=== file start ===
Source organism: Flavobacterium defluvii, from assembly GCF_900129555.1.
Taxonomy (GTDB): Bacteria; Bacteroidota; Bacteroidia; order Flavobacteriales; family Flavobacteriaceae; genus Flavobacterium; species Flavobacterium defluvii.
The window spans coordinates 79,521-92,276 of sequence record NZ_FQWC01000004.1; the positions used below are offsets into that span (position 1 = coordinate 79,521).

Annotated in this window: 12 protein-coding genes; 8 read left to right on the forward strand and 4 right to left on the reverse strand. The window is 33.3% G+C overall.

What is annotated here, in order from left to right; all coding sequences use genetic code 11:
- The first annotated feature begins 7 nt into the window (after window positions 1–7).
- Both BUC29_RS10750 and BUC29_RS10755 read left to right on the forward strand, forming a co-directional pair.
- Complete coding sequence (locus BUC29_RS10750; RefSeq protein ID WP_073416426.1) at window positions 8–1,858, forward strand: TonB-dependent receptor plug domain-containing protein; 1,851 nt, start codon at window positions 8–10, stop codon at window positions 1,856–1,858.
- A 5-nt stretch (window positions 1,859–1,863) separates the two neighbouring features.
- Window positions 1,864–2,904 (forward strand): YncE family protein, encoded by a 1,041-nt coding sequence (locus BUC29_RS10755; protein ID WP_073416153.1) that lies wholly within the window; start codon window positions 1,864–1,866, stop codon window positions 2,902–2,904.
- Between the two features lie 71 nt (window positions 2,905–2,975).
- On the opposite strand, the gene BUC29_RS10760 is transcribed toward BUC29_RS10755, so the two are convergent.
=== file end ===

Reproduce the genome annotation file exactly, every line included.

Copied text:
Source organism: Flavobacterium defluvii, from assembly GCF_900129555.1.
Taxonomy (GTDB): Bacteria; Bacteroidota; Bacteroidia; order Flavobacteriales; family Flavobacteriaceae; genus Flavobacterium; species Flavobacterium defluvii.
The window spans coordinates 79,521-92,276 of sequence record NZ_FQWC01000004.1; the positions used below are offsets into that span (position 1 = coordinate 79,521).

Annotated in this window: 12 protein-coding genes; 8 read left to right on the forward strand and 4 right to left on the reverse strand. The window is 33.3% G+C overall.

What is annotated here, in order from left to right; all coding sequences use genetic code 11:
- The first annotated feature begins 7 nt into the window (after window positions 1–7).
- Both BUC29_RS10750 and BUC29_RS10755 read left to right on the forward strand, forming a co-directional pair.
- Complete coding sequence (locus BUC29_RS10750; RefSeq protein ID WP_073416426.1) at window positions 8–1,858, forward strand: TonB-dependent receptor plug domain-containing protein; 1,851 nt, start codon at window positions 8–10, stop codon at window positions 1,856–1,858.
- A 5-nt stretch (window positions 1,859–1,863) separates the two neighbouring features.
- Window positions 1,864–2,904 (forward strand): YncE family protein, encoded by a 1,041-nt coding sequence (locus BUC29_RS10755; protein ID WP_073416153.1) that lies wholly within the window; start codon window positions 1,864–1,866, stop codon window positions 2,902–2,904.
- Between the two features lie 71 nt (window positions 2,905–2,975).
- On the opposite strand, the gene BUC29_RS10760 is transcribed toward BUC29_RS10755, so the two are convergent.